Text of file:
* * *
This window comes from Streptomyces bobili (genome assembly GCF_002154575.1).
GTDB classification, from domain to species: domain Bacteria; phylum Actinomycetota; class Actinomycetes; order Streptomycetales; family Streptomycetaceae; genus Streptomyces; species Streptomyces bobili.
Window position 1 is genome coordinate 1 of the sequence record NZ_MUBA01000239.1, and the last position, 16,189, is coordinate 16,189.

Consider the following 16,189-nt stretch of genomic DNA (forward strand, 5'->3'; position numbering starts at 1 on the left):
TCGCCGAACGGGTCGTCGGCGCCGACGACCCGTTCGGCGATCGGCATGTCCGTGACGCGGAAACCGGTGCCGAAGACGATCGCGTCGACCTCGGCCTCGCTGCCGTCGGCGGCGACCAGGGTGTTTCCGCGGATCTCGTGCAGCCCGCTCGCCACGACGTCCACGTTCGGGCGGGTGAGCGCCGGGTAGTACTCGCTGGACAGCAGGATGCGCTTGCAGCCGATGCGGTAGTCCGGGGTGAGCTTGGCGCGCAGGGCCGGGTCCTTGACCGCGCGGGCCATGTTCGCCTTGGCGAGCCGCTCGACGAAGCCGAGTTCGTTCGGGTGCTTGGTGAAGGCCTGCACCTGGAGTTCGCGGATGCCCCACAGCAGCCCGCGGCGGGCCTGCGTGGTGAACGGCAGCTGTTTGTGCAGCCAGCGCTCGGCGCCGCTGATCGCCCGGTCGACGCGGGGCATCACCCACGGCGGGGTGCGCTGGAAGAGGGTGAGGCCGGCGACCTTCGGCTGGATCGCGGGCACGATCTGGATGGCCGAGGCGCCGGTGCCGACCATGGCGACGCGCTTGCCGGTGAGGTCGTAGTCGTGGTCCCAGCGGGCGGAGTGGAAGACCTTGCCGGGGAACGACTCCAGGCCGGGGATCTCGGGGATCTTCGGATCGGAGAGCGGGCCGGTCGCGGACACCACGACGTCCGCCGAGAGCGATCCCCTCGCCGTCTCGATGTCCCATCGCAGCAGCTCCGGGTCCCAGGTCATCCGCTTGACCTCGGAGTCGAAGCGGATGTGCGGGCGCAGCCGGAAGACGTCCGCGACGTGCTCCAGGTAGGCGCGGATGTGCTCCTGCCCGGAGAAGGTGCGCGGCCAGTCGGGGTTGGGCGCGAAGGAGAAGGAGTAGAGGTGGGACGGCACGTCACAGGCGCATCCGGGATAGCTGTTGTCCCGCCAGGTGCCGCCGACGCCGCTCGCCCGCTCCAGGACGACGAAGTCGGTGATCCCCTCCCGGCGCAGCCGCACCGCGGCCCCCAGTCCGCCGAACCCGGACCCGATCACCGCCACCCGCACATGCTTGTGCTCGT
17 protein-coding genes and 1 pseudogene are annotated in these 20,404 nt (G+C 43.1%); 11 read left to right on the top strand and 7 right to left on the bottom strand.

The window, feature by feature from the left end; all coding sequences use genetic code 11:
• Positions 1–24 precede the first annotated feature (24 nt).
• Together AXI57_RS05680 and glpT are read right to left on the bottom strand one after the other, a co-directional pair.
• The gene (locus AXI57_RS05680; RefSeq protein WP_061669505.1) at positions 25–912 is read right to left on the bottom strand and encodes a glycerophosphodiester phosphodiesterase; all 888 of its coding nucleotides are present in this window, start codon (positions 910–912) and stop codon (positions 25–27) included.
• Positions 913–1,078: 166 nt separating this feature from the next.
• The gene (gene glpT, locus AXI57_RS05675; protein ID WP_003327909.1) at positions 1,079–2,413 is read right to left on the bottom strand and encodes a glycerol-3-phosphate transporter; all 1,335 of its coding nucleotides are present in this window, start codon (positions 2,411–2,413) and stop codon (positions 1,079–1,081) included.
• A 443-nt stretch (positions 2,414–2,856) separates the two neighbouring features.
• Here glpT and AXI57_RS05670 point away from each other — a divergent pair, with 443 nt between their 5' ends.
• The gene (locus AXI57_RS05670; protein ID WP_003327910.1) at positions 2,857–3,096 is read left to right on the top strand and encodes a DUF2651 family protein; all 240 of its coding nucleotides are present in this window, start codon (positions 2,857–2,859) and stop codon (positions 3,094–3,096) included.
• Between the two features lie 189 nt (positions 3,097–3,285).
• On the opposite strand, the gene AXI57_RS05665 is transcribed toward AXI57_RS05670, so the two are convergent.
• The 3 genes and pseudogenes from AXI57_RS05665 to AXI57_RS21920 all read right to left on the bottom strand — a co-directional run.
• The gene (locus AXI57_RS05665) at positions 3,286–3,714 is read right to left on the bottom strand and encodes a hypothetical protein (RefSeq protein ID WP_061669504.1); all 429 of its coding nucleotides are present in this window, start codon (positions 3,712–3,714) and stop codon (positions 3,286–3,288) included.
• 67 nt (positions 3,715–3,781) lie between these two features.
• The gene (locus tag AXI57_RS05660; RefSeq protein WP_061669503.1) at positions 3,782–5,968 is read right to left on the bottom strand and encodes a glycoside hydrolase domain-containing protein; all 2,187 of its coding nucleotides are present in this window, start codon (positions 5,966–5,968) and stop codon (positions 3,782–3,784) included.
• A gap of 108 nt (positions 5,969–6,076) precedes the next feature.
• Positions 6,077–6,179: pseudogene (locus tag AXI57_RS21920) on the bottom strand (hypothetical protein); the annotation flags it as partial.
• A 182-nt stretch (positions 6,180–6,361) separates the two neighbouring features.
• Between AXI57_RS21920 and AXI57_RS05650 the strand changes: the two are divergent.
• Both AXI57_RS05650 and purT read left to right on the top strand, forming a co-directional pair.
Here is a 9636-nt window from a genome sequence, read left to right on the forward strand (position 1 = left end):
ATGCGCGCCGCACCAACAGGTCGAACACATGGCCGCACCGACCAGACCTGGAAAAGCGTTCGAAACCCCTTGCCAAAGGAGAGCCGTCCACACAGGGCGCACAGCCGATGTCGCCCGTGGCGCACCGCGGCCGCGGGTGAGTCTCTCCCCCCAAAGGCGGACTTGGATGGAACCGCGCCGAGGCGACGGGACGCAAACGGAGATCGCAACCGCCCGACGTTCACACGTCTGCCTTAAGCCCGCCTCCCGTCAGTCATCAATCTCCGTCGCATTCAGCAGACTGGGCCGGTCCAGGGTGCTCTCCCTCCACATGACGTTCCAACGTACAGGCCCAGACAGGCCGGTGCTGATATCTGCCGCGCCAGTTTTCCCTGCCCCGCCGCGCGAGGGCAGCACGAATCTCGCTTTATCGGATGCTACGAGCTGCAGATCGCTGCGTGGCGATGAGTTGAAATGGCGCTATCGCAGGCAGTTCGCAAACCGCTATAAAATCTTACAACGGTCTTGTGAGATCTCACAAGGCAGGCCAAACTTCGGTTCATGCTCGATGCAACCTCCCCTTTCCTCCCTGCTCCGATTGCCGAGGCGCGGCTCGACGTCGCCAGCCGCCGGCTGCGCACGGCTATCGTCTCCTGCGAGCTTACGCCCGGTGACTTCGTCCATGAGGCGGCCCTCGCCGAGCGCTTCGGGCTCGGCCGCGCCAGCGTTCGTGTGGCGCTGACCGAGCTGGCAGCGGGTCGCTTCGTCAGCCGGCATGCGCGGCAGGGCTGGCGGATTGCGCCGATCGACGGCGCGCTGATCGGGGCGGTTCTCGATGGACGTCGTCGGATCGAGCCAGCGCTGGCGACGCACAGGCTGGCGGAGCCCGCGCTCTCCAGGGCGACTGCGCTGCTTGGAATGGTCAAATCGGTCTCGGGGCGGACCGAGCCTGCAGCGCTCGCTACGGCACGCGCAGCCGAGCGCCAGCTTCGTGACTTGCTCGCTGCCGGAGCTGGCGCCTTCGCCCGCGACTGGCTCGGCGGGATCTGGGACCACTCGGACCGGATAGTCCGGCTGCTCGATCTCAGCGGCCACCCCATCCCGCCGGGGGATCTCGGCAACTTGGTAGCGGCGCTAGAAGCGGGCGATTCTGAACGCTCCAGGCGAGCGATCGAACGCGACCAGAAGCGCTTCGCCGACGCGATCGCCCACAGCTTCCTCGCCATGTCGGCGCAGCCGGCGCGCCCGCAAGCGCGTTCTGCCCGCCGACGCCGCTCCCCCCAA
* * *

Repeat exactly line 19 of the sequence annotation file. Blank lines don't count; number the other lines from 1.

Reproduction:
• The gene (locus AXI57_RS05665) at positions 3,286–3,714 is read right to left on the bottom strand and encodes a hypothetical protein (RefSeq protein ID WP_061669504.1); all 429 of its coding nucleotides are present in this window, start codon (positions 3,712–3,714) and stop codon (positions 3,286–3,288) included.